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Brian Taylor's Big Debate - Part One

A Yes Lochaber volunteer's experience of being part of Brian Taylor's Big Debate in Caol Community Centre

It is not often that the BBC comes to Lochaber, particularly not for political programmes. So, it was interesting for some of our Yes Lochaber volunteers to get a taste of Brian Taylor's Big Debate from BBC Radio Scotland. The debate was broadcast live from Caol Community Centre, near Fort William, on Friday September 13th 2013.

This is the first part of our article on the Big Debate, you can read the second part here.

Our first account is provided by Trish Benz.



Having committed myself to work for the YES campaign for the next year to leaflet, support street stalls and attend meetings and marches, I thought that at the old age of 70 it would involve nothing more than dodging dogs and wearing out my new walking boots as I leafleted the Lochaber area.

But then Brian Taylor's Big Debate came to town. Having always enjoyed his Friday mid-morning programme, his balanced way of dealing with the participants and his control over the panel and the audience, plus his own inimitable way of presenting the live discussion I decided to apply for a place. So, there I was on the morning of Friday 13th September sitting in Caol Community Hall, Fort William, waiting for the man himself and wondering/worrying how I was to get the YES campaigner's views over to a wider radio audience.

Brian Taylor in the Scots Parliament
Brian Taylor standing in the Scots Parliament

The panel was introduced to us. Two members of the Scottish Parliament, Christian Allard (SNP) and Rhoda Grant (Labour), Christine Jarden from the Lib Dems and Gerard Blackford, a Highlands and Islands businessman and former SNP treasurer. The format of the programme was that Brian would choose the pre-submitted questions to be put to the panel, with opportunities given to the audience to contribute by giving their own views.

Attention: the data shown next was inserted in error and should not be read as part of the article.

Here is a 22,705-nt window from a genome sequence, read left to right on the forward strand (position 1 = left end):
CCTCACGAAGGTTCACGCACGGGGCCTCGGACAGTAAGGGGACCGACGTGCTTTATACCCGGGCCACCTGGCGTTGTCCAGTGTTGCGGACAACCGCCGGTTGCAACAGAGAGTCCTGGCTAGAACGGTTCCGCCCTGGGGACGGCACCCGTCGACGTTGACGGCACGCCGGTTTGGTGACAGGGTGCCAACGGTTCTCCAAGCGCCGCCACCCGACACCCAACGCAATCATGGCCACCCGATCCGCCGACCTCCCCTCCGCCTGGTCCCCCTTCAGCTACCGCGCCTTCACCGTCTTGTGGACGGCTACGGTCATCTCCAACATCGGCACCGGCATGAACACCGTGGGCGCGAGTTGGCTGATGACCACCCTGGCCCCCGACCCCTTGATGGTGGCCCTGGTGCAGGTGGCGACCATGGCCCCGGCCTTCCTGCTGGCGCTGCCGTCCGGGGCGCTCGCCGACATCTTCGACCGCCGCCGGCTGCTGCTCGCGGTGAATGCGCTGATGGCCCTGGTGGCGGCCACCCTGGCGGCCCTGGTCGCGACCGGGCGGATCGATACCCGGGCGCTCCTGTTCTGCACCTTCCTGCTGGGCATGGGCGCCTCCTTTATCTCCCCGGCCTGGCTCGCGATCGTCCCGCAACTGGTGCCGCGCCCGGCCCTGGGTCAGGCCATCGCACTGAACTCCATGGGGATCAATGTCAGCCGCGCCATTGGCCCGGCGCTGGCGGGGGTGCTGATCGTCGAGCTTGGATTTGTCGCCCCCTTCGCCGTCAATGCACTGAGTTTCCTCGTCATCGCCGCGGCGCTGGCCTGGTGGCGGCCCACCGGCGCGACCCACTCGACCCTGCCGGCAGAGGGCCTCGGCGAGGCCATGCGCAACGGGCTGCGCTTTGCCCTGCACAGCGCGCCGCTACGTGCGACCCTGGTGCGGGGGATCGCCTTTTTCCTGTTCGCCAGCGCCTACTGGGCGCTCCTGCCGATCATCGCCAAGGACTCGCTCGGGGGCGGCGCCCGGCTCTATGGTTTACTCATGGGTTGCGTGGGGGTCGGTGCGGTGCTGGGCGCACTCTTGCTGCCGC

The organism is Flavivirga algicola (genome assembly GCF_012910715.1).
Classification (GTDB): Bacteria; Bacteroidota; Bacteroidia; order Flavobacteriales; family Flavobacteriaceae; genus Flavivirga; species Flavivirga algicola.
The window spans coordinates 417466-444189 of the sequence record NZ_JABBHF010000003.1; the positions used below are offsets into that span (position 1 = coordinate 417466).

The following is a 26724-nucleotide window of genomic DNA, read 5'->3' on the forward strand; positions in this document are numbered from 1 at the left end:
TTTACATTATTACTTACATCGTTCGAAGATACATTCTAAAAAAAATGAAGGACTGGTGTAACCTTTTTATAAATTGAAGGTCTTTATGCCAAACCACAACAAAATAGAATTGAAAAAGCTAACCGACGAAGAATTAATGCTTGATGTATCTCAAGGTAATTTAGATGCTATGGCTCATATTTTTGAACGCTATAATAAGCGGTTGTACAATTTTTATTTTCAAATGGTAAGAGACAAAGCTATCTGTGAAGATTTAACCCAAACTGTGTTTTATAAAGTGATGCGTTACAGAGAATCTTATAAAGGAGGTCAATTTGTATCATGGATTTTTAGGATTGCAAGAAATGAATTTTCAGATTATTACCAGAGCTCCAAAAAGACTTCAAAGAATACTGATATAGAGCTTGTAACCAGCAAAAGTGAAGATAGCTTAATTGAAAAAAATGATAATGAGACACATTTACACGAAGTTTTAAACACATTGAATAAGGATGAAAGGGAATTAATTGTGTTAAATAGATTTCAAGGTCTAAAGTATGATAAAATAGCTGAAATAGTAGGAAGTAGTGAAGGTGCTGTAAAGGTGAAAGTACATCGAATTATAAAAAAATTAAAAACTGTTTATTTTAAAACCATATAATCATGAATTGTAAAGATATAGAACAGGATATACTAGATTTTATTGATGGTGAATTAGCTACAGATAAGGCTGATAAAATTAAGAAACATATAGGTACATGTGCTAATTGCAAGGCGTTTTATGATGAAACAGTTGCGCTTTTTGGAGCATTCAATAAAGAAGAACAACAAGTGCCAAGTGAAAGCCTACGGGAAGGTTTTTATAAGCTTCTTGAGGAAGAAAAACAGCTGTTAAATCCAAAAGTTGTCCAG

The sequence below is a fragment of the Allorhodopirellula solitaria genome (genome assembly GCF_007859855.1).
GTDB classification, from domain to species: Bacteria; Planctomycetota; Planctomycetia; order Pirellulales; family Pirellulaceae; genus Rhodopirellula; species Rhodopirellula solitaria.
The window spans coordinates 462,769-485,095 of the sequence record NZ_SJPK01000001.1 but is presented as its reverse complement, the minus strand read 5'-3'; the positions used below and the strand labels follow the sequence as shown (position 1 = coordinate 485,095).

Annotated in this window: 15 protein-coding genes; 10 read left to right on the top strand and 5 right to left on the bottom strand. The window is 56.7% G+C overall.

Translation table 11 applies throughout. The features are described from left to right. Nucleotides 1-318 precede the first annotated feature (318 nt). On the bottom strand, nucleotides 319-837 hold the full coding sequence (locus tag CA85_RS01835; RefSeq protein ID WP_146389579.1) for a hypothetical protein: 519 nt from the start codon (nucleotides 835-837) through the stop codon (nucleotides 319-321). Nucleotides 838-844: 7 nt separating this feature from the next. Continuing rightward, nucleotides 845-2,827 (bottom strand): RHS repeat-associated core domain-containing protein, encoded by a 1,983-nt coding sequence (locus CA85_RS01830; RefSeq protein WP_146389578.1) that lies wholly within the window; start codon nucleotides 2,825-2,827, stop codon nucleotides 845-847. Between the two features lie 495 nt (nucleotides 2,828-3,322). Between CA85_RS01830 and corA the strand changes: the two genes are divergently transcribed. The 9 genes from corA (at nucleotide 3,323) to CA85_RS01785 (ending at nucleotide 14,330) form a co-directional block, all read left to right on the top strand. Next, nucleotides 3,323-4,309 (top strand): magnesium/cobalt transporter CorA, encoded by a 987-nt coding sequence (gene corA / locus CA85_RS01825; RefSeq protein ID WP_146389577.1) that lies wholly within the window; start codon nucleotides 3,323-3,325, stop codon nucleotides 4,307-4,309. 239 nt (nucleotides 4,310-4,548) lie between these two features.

The topics for discussion included: the proposed sell-off of the Royal Mail, the NHS in the Highlands, "The Bedroom Tax" and Anonymity for those charged in cases involving rape. The audience contained locally active members of the YES Campaign, students from Lochaber High School and people who live and work in the wider Highland region. The debate from those on the panel was lively and at times Brian needed to step in to give the audience the opportunity to put across their views. But all people who wanted to speak were given the chance in the hour long programme.

Christian Allard and Gerard Blackford were very positive in their support for the Highlands and Islands and the opportunities to plan and control their own services. Christine Jarden was defensive of the Westminster Government and Rhoda Grant seemed to have differences with her own party's policies. Many of the issues brought forward were related to the Highlands and Islands, our communities and our needs. These included: the lack of GPs and direct contact with the consultants, the need to recruit young professions to live and work in the Highlands, the wider use of technology linking communities and services, praise for the NHS and the need to retain and improve this much valued service.

The level of debate was positive, articulate and included most of the audience. The YES campaigners (Audrey, John, Neil and myself) were taking part on many of the issues discussed. I felt proud that I managed to be the last member of the audience to speak and to think that many of the issues we discussed that day in Caol could be under our own control after September 2014.

To celebrate gaining our independence I plan to walk 500 miles around Lochaber (though with all this leafleting I might reach my target long before then).


This is an archived copy of the Yes Highland website created prior to the referendum in September 2014.

If you are looking for the current website please go to

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